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Last Movie You Watched 
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Post Re: Last Movie You Watched
nitrium wrote:
KWRoss wrote:
Tinker Tailor Soldier Spy
Very slow moving, and at times confusing (this is what happens when you compress a six-hour miniseries into a two hour window), but well worth the effort. Gary Oldman is brilliant as always; calculating coldness personified. I was only vaguely familiar with the story, so I definitely found the narrative unpredictable. The ending and resolution of the mystery does not disappoint. This isn't one of my 2011 "catch-up" titles I'll remember with much detail, but in the moment, it's solid cerebral entertainment.

I found this film almost impossible to follow (and I was trying). Once I lost track of what was happening, the film became insanely boring. I almost stopped watching it for this reason. I'd recommend TTS for people familiar with the source material only, and definitely NOT for the casual viewer.


Oh man, I've had this in my rack for months but I haven't been able to muster the patience to watch it yet - and your post has given clear anecdotal support to my worst fears about it.

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Wed May 15, 2013 9:22 am
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Post Re: Last Movie You Watched
Unke wrote:
Ken wrote:
Unke wrote:
Killers (2013)
Ashton Kutcher is a CIA agent... Katherine Heigl.

I can't believe you bothered to break the seal on this one in the first place. Some movies are like bees: they have readily-visible cues that warn you to stay away.


My excuse is that I had to iron some shirts and there was nothing else on the telly. Once I was finished with the shirts, I happily switched off the TV to clean the bathroom ...

I saw that in theaters and quite enjoyed it, it had an interesting twist that I think you would've appreciated.


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Post Re: Last Movie You Watched
NotHughGrant wrote:
nitrium wrote:
KWRoss wrote:
Tinker Tailor Soldier Spy
Very slow moving, and at times confusing (this is what happens when you compress a six-hour miniseries into a two hour window), but well worth the effort. Gary Oldman is brilliant as always; calculating coldness personified. I was only vaguely familiar with the story, so I definitely found the narrative unpredictable. The ending and resolution of the mystery does not disappoint. This isn't one of my 2011 "catch-up" titles I'll remember with much detail, but in the moment, it's solid cerebral entertainment.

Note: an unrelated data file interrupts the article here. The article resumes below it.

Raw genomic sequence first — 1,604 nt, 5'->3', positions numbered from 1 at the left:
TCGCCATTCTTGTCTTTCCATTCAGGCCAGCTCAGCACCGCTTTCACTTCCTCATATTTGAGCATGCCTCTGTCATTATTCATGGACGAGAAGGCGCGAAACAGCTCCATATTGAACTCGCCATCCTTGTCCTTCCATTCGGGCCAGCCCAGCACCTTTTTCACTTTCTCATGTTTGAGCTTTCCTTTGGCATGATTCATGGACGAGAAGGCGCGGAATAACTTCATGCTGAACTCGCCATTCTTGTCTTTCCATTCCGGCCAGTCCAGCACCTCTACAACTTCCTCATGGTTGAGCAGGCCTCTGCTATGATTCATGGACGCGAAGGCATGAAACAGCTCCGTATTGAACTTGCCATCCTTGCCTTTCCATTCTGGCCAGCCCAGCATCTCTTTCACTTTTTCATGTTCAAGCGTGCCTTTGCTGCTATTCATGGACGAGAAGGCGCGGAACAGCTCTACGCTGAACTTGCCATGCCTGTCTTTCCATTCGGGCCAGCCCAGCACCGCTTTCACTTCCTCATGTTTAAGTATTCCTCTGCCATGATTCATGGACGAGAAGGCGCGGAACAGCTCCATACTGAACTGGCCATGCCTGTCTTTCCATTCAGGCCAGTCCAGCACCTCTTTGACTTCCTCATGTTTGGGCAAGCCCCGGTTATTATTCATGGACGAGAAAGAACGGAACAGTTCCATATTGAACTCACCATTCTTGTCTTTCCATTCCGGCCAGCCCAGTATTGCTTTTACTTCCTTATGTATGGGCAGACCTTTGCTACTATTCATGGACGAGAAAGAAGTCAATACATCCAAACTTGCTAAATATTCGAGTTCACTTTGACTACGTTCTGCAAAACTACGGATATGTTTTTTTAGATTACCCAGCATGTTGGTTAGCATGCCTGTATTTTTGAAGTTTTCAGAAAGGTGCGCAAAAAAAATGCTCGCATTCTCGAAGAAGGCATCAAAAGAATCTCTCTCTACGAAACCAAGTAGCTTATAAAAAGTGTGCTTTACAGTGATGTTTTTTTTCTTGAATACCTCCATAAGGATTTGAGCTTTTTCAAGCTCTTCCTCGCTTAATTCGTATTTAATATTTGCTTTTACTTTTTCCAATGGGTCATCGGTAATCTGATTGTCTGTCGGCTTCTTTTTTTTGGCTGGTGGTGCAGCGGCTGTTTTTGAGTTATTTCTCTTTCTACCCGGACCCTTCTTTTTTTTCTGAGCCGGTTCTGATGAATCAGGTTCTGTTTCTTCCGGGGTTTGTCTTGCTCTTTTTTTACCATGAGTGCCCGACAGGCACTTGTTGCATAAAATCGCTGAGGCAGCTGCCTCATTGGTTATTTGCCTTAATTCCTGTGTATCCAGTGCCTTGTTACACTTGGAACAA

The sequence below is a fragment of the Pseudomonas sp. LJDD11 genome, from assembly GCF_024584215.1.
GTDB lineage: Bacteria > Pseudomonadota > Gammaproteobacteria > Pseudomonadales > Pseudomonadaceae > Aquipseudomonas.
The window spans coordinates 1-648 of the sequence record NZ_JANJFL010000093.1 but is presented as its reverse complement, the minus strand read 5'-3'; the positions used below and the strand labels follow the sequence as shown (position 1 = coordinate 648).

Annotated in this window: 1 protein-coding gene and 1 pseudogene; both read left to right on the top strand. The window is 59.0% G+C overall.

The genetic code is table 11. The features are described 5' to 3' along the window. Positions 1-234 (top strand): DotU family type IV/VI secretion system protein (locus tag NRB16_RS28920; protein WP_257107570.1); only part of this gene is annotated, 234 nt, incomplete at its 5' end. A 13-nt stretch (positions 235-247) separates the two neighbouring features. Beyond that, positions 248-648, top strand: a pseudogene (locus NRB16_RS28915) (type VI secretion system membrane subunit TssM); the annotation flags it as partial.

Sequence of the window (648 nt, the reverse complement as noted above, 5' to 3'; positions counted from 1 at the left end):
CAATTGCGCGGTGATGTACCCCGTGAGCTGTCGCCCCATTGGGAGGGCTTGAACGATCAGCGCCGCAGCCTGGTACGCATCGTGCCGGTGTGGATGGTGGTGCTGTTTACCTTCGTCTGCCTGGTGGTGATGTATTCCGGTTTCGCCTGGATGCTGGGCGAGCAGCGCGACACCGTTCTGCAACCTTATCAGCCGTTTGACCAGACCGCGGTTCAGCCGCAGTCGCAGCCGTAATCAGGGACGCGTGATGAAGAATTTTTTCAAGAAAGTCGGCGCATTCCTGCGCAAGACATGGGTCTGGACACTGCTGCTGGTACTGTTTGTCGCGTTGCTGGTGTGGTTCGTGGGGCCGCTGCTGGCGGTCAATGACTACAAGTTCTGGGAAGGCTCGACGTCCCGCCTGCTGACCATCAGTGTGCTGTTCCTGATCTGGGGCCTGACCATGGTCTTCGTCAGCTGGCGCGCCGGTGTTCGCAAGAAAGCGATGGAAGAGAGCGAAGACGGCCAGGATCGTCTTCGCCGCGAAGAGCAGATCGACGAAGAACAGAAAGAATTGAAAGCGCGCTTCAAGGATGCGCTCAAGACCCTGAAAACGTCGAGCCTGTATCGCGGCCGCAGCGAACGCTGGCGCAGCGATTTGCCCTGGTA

I found this film almost impossible to follow (and I was trying). Once I lost track of what was happening, the film became insanely boring. I almost stopped watching it for this reason. I'd recommend TTS for people familiar with the source material only, and definitely NOT for the casual viewer.


Oh man, I've had this in my rack for months but I haven't been able to muster the patience to watch it yet - and your post has given clear anecdotal support to my worst fears about it.


Watch it! Nitrium is in the minority

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Post Re: Last Movie You Watched
The Great Gatsby - I think my thoughts on this film are going to line up pretty close to what most on this forum and elsewhere have said already. To get it out of the way right here at the beginning, I'm a great admirer of F. Scott Fitzgerald's classic novel, and I have returned to it a handful of times over the years since my first reading. So it might be that I'm naturally inclined to be critical of any attempt to adapt the novel to film. Though it admittedly didn't inspire much initial confidence in me to hear that Baz Luhrmann was going to be in charge of a big-budget 3d production. To be fair to Luhrmann, from his filmography I've only seen Moulin Rouge!, which is in the running for the most grating film I've ever sat through, and about a third of Australia, which I think I fell asleep during and never bothered to finish. That's probably not enough exposure to accurately gauge a filmmaker's general approach, but from everything I've seen Luhrmann seems like a classic "window dressing" director. He knows how to provide a knockout first impression for people just passing by, but he has no idea how to get anyone to buy anything in the store. That may have been a solid enough approach on his previous films, but because here he's adapting Fitzgerald, you know there is plenty of material in the store worth selling. Sure enough, the end result here is initial flash at the beginning and complete indifference heading out the door.